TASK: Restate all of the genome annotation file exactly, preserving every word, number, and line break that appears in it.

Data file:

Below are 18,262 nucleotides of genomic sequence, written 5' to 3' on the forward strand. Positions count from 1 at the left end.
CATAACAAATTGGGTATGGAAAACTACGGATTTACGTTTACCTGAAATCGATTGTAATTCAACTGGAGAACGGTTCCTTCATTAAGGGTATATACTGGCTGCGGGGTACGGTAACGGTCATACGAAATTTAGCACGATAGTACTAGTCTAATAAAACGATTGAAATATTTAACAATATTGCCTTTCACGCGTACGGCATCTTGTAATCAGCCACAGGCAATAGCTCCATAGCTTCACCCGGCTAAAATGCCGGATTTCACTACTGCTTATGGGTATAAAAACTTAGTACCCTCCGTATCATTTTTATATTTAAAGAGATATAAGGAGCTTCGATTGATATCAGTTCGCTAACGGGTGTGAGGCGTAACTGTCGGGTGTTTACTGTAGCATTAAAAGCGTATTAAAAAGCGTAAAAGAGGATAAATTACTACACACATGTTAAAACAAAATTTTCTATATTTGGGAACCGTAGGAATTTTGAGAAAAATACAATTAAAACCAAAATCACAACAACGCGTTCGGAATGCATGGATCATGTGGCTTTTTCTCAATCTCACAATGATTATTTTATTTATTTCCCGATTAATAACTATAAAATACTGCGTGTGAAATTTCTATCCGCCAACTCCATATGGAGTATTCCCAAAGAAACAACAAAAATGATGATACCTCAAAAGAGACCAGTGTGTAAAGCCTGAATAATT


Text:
Below are 18,262 nucleotides of genomic sequence, written 5' to 3' on the forward strand. Positions count from 1 at the left end.
CATAACAAATTGGGTATGGAAAACTACGGATTTACGTTTACCTGAAATCGATTGTAATTCAACTGGAGAACGGTTCCTTCATTAAGGGTATATACTGGCTGCGGGGTACGGTAACGGTCATACGAAATTTAGCACGATAGTACTAGTCTAATAAAACGATTGAAATATTTAACAATATTGCCTTTCACGCGTACGGCATCTTGTAATCAGCCACAGGCAATAGCTCCATAGCTTCACCCGGCTAAAATGCCGGATTTCACTACTGCTTATGGGTATAAAAACTTAGTACCCTCCGTATCATTTTTATATTTAAAGAGATATAAGGAGCTTCGATTGATATCAGTTCGCTAACGGGTGTGAGGCGTAACTGTCGGGTGTTTACTGTAGCATTAAAAGCGTATTAAAAAGCGTAAAAGAGGATAAATTACTACACACATGTTAAAACAAAATTTTCTATATTTGGGAACCGTAGGAATTTTGAGAAAAATACAATTAAAACCAAAATCACAACAACGCGTTCGGAATGCATGGATCATGTGGCTTTTTCTCAATCTCACAATGATTATTTTATTTATTTCCCGATTAATAACTATAAAATACTGCGTGTGAAATTTCTATCCGCCAACTCCATATGGAGTATTCCCAAAGAAACAACAAAAATGATGATACCTCAAAAGAGACCAGTGTGTAAAGCCTGAATAATT